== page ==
The Jones Act doctrine of “superseding intervening cause” limits the vessel’s liability to its employees in situations in which the injuries are caused by a third party, not associated with the vessel. However, to qualify as a superseding intervening cause, several factors must be met. First the injuries must be different than those which would have otherwise resulted. As explained above, since it was well known that the area had seen a sharp increase in pirating activities, the dangers were well known. It was the failure of the ship to adequately prepare to deal with such a situation and/or avoid the area that resulted in Captain Phillips being taken as a hostage. While this may seem like an unusual “injury” to the average seaman, given the circumstances the risks were well-known. No, this is not the average herniated disc or blown-out knee that maritime attorneys generally handle, but any injuries resulting from Captain Phillips being taken as a hostage were not different than those that would have otherwise resulted had the ship been prepared to deal with an encounter with the pirates.

Second, the injuries must be extraordinary and unforeseeable. As stated above, they were not unforeseeable. It would be surprising if the crew were not at least warned of the dangers of entering the Somali waters, and those dangers certainly included an encounter with Pirates. The pirates have a history of sinking ships, killing crewmembers, stealing cargo, and taking hostages. While being taken as a hostage may seem like an extraordinary and unforeseeable outcome of just about any other voyage, it does not meet these criteria when traveling along the Somali coast.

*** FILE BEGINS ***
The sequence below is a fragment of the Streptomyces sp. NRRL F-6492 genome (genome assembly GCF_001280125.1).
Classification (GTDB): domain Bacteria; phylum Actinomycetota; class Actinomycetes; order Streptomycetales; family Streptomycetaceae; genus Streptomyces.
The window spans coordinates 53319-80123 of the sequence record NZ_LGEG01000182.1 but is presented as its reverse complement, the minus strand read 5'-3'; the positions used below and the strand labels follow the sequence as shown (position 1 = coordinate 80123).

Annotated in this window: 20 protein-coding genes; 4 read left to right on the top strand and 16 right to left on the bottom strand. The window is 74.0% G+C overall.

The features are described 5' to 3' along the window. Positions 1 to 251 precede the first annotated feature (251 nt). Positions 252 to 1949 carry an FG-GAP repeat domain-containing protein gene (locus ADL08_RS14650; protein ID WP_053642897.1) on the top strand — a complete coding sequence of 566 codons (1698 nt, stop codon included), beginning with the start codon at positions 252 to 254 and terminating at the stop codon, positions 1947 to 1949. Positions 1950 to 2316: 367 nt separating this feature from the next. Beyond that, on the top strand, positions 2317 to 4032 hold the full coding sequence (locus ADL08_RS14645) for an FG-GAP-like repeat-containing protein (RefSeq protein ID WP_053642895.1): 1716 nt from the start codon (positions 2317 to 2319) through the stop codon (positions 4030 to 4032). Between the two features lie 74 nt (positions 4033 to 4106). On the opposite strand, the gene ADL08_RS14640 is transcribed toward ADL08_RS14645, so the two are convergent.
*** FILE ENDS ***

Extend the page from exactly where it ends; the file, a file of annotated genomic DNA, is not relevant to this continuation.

Finally, the intervening party must have operated independently of any situation created by the ship. Keep in mind all three factors must be met for the doctrine of superseding intervening cause to arise, and the first two certainly do not. The injures that may arise are certainly not different than the type you would expect to occur when failing to adequately prepare to defend a vessel from pirates when traveling through their waters, and for the same reason the situation was not unforeseeable. While this third prong may seem a little more difficult, since the crew had no control over how the Pirates decided to operate, it too does not appear to be met. The ship was the target, and the ship coming into the area created the opportunities for the pirates. Pirates have recently been able to obtain large ransoms for their hostages, and the crew’s very presence in the area creates another such opportunity. Therefore, it can not be said that the Pirates intervening involvement was not created by the ship’s voyage into the area.

With the exception of Captain Phillips, the crew of the Maersk Alabama has been fortunate thus far to have avoided captivity. Defending a ship using fire hoses against automatic weapons, the will to avoid being taken against rocket propelled grenades, does not seem to be a “fair fight.” Though attacks on U.S. Flagged ships have been rare, these situations do create liability on behalf of the crew’s employer, and any seaman sustaining injuries during such an encounter should seek legal assistance in addressing the potential remedies that may be available.